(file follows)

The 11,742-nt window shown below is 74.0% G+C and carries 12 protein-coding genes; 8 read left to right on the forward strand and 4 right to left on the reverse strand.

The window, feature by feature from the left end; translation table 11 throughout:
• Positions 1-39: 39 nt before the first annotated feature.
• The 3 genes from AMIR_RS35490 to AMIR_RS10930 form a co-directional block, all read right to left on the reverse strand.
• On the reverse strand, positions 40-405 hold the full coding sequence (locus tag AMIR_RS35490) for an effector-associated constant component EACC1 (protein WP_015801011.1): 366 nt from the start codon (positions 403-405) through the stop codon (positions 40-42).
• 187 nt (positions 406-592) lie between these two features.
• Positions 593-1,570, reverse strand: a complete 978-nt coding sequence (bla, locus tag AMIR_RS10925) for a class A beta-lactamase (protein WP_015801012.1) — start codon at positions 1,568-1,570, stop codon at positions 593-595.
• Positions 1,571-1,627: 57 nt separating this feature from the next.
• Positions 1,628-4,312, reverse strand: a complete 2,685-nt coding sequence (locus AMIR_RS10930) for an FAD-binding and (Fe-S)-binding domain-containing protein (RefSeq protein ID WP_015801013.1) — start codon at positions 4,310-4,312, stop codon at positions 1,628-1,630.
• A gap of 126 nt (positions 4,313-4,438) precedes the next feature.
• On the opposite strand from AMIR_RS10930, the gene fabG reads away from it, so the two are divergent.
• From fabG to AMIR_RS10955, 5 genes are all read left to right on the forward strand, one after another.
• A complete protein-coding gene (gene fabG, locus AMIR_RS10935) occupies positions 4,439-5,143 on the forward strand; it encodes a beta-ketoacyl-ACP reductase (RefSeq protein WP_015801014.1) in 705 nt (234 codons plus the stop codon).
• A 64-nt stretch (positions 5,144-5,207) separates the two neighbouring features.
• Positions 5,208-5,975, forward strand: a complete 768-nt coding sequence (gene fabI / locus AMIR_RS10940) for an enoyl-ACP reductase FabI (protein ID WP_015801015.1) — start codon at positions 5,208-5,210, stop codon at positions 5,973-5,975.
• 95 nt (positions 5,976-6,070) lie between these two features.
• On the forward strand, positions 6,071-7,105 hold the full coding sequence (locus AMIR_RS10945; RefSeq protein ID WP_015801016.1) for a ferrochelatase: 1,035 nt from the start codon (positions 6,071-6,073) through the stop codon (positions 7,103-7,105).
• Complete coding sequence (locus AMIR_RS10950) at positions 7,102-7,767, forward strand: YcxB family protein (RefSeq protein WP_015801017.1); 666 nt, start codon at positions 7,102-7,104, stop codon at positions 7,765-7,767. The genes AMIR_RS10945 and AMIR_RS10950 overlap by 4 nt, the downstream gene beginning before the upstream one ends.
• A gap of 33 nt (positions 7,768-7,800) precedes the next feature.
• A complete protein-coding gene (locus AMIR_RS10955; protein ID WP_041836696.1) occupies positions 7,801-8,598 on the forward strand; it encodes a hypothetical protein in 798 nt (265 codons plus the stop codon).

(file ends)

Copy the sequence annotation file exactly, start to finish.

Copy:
The 11,742-nt window shown below is 74.0% G+C and carries 12 protein-coding genes; 8 read left to right on the forward strand and 4 right to left on the reverse strand.

The window, feature by feature from the left end; translation table 11 throughout:
• Positions 1-39: 39 nt before the first annotated feature.
• The 3 genes from AMIR_RS35490 to AMIR_RS10930 form a co-directional block, all read right to left on the reverse strand.
• On the reverse strand, positions 40-405 hold the full coding sequence (locus tag AMIR_RS35490) for an effector-associated constant component EACC1 (protein WP_015801011.1): 366 nt from the start codon (positions 403-405) through the stop codon (positions 40-42).
• 187 nt (positions 406-592) lie between these two features.
• Positions 593-1,570, reverse strand: a complete 978-nt coding sequence (bla, locus tag AMIR_RS10925) for a class A beta-lactamase (protein WP_015801012.1) — start codon at positions 1,568-1,570, stop codon at positions 593-595.
• Positions 1,571-1,627: 57 nt separating this feature from the next.
• Positions 1,628-4,312, reverse strand: a complete 2,685-nt coding sequence (locus AMIR_RS10930) for an FAD-binding and (Fe-S)-binding domain-containing protein (RefSeq protein ID WP_015801013.1) — start codon at positions 4,310-4,312, stop codon at positions 1,628-1,630.
• A gap of 126 nt (positions 4,313-4,438) precedes the next feature.
• On the opposite strand from AMIR_RS10930, the gene fabG reads away from it, so the two are divergent.
• From fabG to AMIR_RS10955, 5 genes are all read left to right on the forward strand, one after another.
• A complete protein-coding gene (gene fabG, locus AMIR_RS10935) occupies positions 4,439-5,143 on the forward strand; it encodes a beta-ketoacyl-ACP reductase (RefSeq protein WP_015801014.1) in 705 nt (234 codons plus the stop codon).
• A 64-nt stretch (positions 5,144-5,207) separates the two neighbouring features.
• Positions 5,208-5,975, forward strand: a complete 768-nt coding sequence (gene fabI / locus AMIR_RS10940) for an enoyl-ACP reductase FabI (protein ID WP_015801015.1) — start codon at positions 5,208-5,210, stop codon at positions 5,973-5,975.
• 95 nt (positions 5,976-6,070) lie between these two features.
• On the forward strand, positions 6,071-7,105 hold the full coding sequence (locus AMIR_RS10945; RefSeq protein ID WP_015801016.1) for a ferrochelatase: 1,035 nt from the start codon (positions 6,071-6,073) through the stop codon (positions 7,103-7,105).
• Complete coding sequence (locus AMIR_RS10950) at positions 7,102-7,767, forward strand: YcxB family protein (RefSeq protein WP_015801017.1); 666 nt, start codon at positions 7,102-7,104, stop codon at positions 7,765-7,767. The genes AMIR_RS10945 and AMIR_RS10950 overlap by 4 nt, the downstream gene beginning before the upstream one ends.
• A gap of 33 nt (positions 7,768-7,800) precedes the next feature.
• A complete protein-coding gene (locus AMIR_RS10955; protein ID WP_041836696.1) occupies positions 7,801-8,598 on the forward strand; it encodes a hypothetical protein in 798 nt (265 codons plus the stop codon).